Crypto cannot easily be painted green

Can crypto ever be green? Until recently, this was a question that preoccupied idealists above all. The crypto kids who dived into bitcoin a decade ago were so focused on fomenting a financial revolt against the system that they generally weren’t overly concerned about carbon emissions.

The type of mainstream investors who worry about environmental, social and governance issues today avoided digital assets due to other types of filth; As a report by ChainAnalysis shows, fraud and cyber theft continue to plague the ecosystem.

No more. As 2022 progresses, even heavy asset managers like Fidelity are starting to use crypto to create exchange-traded funds. And, as Goldman Sachs noted this week in a research note, top investors are increasingly including cryptocurrencies in portfolios as a hedge against inflation, alongside gold.

In fact, Zach Pandl, Goldman’s co-director of global currency, rates and emerging markets strategy, acknowledges that bitcoin already accounts for 20 percent of the “store of value” investment sphere (comprising primarily bitcoin and gold). He projects that if that ratio were to increase to 50 percent, the price of bitcoin would double from its current level to $ 100,000.

However, as Pandl also points out, there is a “major roadblock”: physical dirt. More specifically, the process of “mining” bitcoins (that is, creating consensus on a shared computer ledger to make a digital asset) requires staggering amounts of electricity. In fact, bitcoin mining now appears to consume more electricity annually than Finland or Belgium, according to the Cambridge Bitcoin Electricity Consumption Index. Kosovo just banned it for this reason.

Worse still, most mining has historically taken place in China, which is heavily reliant on coal. Hence that tricky question for top investors concerned about inflation in 2022: can you dabble in cryptocurrencies without getting your hands dirty in the real world?

The short answer is “yes, but not easily”. First, the good news: In 2021, this once lawless corner of finance began organizing to go greener. Notably, a coalition of some 200 crypto entities recently joined forces with the Rocky Mountain Institute, a Colorado-based environmental lobby group, to create a Crypto Climate Agreement.

The signatories to the agreement apparently agreed to reduce carbon emissions from electricity use to net zero by 2030, in part through carbon offsets, but also by shifting all blockchain technology to renewable energy sources by 2025 and using tracking tools. energy such as so-called green hashtags.

Last month, the CEC took a step that would have been unimaginable five years ago. He created a serious 32-page template on how to conduct the kind of credible crypto environmental audits that could put a traditional pension fund at ease. Yes, really: the (green) suits have arrived.

Meanwhile, the CEC’s pious promises are being bolstered by two other industry trends. First, Beijing’s decision to clamp down on the industry last year has forced many miners to relocate from China. This makes cryptocurrencies less reliant on coal-fired electricity, as many of the new mining operations choose to adopt renewable energy sources.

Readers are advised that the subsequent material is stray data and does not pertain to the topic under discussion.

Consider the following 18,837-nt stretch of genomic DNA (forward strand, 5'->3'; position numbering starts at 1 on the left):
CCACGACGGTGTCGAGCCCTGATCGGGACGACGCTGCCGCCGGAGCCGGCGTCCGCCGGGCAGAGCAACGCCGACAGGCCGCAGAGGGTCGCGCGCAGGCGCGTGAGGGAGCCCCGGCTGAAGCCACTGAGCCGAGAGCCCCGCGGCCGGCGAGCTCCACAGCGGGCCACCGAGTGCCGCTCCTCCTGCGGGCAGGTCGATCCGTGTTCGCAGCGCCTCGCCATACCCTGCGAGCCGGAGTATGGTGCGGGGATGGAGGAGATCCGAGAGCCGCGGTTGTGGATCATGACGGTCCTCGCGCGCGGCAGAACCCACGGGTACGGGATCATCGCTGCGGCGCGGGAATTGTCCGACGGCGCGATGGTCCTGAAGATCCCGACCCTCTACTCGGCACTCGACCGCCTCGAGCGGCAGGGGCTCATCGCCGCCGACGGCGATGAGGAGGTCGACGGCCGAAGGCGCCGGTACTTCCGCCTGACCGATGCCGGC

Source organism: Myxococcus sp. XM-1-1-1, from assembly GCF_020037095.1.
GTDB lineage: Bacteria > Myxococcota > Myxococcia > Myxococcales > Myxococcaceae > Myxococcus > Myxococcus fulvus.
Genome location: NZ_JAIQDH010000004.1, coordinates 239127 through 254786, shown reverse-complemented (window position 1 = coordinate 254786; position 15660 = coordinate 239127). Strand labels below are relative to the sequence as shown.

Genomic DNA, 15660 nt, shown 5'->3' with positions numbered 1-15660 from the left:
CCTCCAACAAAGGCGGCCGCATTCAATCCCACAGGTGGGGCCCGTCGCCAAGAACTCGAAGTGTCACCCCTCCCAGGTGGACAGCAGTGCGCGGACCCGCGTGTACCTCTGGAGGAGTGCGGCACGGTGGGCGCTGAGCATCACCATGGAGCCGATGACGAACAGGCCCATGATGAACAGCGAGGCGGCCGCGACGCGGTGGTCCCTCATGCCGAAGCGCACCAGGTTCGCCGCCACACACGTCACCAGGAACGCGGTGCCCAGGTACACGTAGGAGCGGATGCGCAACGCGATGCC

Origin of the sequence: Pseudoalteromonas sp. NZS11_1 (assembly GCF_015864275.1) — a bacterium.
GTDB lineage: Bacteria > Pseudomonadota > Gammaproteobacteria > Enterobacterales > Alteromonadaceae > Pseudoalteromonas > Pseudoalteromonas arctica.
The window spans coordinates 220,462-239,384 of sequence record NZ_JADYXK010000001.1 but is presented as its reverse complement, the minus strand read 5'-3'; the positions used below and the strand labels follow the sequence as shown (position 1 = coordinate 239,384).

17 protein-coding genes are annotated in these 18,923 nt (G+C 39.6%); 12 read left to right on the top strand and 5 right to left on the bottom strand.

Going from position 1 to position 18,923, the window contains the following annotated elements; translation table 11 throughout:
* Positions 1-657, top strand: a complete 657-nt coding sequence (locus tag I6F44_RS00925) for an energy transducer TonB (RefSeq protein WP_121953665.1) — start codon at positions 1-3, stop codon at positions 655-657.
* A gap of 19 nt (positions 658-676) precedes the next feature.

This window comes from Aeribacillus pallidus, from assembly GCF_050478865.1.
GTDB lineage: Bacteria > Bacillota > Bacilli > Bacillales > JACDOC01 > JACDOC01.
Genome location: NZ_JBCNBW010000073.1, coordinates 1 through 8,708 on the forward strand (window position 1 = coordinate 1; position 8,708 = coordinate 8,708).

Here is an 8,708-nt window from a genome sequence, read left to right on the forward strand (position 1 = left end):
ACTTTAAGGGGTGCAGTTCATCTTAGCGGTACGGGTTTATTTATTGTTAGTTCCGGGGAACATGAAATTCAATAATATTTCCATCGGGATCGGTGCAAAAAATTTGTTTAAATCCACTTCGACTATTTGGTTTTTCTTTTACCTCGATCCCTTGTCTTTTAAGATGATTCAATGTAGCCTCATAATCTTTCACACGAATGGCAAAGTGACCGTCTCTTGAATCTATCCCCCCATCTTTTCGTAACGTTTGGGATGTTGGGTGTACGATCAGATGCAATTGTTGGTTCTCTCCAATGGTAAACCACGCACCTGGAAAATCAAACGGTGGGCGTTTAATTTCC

Second, industry players are turning to more energy efficient technologies for reasons that go beyond simply “going green.” The key issue is that the so-called “proof-of-work” process used to create consensus on the ledger for bitcoin is too cumbersome for large-scale transactions. Therefore, many of the newer digital assets, such as cardano or solana, have adopted a different process, created in 2012, known as “proof of stake”.

Purists argue that PoS could be less secure than PoW. But it also consumes much less energy. And some digital assets, like chia, have further reduced energy use by adopting a “proof of space and time” algorithm. Taken together, these moves could further reduce the sector’s carbon footprint, particularly since Joe Lubin, a leader in ethereum (the second-largest digital asset) says that ethereum will move from PoW to PoS in the coming months.

However, as Goldman says, obstacles remain. One big problem is that bitcoin remains attached to the PoW consensus and represents roughly half of the $ 2 trillion crypto universe. In fact, Sustainability Fund Monitor suggests, using data from 2017, that bitcoin now accounts for the vast majority of electricity consumption (11 times that of ethereum, for example).

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A second problem is that the industry is so murky that it remains to be seen how much transparency the CEC can actually create, particularly among non-signatories. Or, as the Sustainable Funds Monitor observes: “In the end, the lack of transparency and data makes it extremely difficult to pinpoint that one currency is ‘greener’ than others.” Finally, basket products created by financial institutions could significantly worsen the ESG challenge by mixing assets.

Of course, a cynic (or a crypto enthusiast) might scoff that this problem is no different from other asset classes; Gold, for example, also has a dirty carbon footprint. That is a fair point. But perhaps the key message for investors is this: yes, it might make sense to include cryptocurrencies as a hedge against inflation, but no, it does not offer a free lunch. Digital gold may be going mainstream, but it hasn’t been cleaned of all the grime yet.

gillian.tett@ft.com

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